The success of the ongoing commission of inquiry depends heavily on the trust and support of the Virgin Islands community.

For this reason, we are glad that COI members have returned from the United Kingdom, and we urge them to remain here for the duration of their investigation and to meet periodically with the press and otherwise be as transparent as possible as the coming hearings get under way.

When the commissioner and his team announced in early February that they had left for the UK, we were disappointed. They had said nothing at the inquiry launch 13 days earlier about conducting part of the probe from abroad, and we felt strongly that their mission to gather evidence would be more successful if they were here in the territory.

That said, we are glad the commissioner and two other COI members have now returned, and that others are on the way this month. They should stay here until the inquiry is completed even though their recently published rules have rightly provided for the option of remote hearings.

Also as part of efforts to gain the public trust, Commissioner Sir Gary Hickinbottom should hold periodic press conferences to provide updates and answer residents’ questions about the coming hearings and any related matters.

So far, the commission has done a good job of communicating through regular press releases — and it has been quick to answer questions from the Beacon — but many community members nevertheless are likely to be nervous about coming forward. Knowing more about the process — and hearing directly from the commissioner himself — likely will ease their concerns.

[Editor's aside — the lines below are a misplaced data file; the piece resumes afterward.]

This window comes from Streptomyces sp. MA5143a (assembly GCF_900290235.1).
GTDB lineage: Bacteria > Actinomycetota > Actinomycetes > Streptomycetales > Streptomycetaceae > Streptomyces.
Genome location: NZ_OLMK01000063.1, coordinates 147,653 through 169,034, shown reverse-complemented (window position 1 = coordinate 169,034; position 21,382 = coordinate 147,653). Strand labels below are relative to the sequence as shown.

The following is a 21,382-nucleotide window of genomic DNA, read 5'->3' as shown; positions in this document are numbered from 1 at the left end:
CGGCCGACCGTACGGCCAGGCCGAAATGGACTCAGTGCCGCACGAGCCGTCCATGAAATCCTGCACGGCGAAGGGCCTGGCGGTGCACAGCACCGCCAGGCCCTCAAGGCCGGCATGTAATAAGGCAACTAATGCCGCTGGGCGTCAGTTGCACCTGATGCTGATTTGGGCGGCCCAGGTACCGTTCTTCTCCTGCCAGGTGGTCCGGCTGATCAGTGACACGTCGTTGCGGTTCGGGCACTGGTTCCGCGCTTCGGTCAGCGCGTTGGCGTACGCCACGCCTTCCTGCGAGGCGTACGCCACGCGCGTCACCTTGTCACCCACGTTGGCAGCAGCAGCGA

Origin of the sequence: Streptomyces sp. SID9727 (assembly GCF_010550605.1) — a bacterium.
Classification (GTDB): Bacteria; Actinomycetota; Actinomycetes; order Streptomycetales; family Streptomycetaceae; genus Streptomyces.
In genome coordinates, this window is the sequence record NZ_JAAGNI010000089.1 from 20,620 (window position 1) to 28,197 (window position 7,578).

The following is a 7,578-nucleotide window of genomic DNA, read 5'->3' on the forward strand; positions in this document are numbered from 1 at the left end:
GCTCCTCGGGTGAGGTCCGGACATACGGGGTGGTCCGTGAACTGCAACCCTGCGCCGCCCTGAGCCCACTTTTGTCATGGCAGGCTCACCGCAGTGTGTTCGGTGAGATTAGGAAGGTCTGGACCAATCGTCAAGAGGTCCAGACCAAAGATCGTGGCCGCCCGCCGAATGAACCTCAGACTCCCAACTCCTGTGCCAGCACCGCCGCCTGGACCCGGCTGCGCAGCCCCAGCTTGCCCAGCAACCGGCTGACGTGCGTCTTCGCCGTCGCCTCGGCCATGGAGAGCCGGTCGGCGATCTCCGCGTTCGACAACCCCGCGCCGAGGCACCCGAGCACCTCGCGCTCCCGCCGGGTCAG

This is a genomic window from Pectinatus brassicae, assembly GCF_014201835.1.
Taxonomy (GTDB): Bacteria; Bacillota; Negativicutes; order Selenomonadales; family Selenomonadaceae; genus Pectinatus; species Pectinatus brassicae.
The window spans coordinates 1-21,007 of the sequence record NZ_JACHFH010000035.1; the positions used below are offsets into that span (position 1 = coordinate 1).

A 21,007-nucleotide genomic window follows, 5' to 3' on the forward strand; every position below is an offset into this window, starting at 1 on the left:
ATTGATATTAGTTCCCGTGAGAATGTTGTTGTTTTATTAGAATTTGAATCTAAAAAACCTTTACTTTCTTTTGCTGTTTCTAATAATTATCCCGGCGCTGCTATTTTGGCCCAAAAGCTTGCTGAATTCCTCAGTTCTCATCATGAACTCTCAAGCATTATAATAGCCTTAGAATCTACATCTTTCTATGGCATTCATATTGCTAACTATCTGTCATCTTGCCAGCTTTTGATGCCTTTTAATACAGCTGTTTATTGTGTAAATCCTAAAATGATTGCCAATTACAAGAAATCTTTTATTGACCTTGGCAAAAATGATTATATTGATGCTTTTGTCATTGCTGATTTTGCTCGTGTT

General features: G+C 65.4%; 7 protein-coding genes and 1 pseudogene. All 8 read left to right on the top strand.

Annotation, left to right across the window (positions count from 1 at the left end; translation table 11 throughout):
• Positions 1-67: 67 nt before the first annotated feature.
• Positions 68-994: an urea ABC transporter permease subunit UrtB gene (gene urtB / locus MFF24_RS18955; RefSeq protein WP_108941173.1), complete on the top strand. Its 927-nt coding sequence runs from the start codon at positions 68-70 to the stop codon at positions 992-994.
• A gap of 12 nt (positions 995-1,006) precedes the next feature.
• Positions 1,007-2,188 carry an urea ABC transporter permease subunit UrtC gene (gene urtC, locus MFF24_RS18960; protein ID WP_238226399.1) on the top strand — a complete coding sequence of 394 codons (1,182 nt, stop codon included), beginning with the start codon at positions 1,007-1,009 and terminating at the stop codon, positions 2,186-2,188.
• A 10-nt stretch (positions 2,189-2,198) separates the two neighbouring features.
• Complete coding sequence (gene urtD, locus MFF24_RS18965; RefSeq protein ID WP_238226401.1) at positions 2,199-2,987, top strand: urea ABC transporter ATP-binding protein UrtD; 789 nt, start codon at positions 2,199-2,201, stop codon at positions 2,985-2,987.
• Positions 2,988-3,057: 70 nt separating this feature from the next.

Similarly, the hearings themselves should be as transparent as possible, as we have argued in the past. We understand that certain segments of the proceedings will need to be held in private, particularly when victimisation is likely to result from a public appearance. But in most instances, we hope the hearings will be broadcast online as Premier Andrew Fahie has recommended.

Ultimately, the inquiry is very much a collaborative process, and greater transparency will make the community feel a greater stake in the probe and its results. The public support sure to follow will be invaluable not only during the ongoing investigation, but for any related proceedings that follow it.

In other words, the commission needs community members’ help. And for that, it needs their trust. Full transparency is the best way forward.